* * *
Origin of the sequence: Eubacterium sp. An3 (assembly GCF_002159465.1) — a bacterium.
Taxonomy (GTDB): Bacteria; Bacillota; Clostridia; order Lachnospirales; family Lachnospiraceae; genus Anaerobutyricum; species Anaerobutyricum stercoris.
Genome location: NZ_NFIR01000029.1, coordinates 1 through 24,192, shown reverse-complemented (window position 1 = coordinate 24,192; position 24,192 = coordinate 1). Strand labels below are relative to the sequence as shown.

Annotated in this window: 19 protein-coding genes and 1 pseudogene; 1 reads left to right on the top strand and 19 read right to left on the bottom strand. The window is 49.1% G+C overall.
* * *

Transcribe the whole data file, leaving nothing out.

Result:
Origin of the sequence: Eubacterium sp. An3 (assembly GCF_002159465.1) — a bacterium.
Taxonomy (GTDB): Bacteria; Bacillota; Clostridia; order Lachnospirales; family Lachnospiraceae; genus Anaerobutyricum; species Anaerobutyricum stercoris.
Genome location: NZ_NFIR01000029.1, coordinates 1 through 24,192, shown reverse-complemented (window position 1 = coordinate 24,192; position 24,192 = coordinate 1). Strand labels below are relative to the sequence as shown.

Annotated in this window: 19 protein-coding genes and 1 pseudogene; 1 reads left to right on the top strand and 19 read right to left on the bottom strand. The window is 49.1% G+C overall.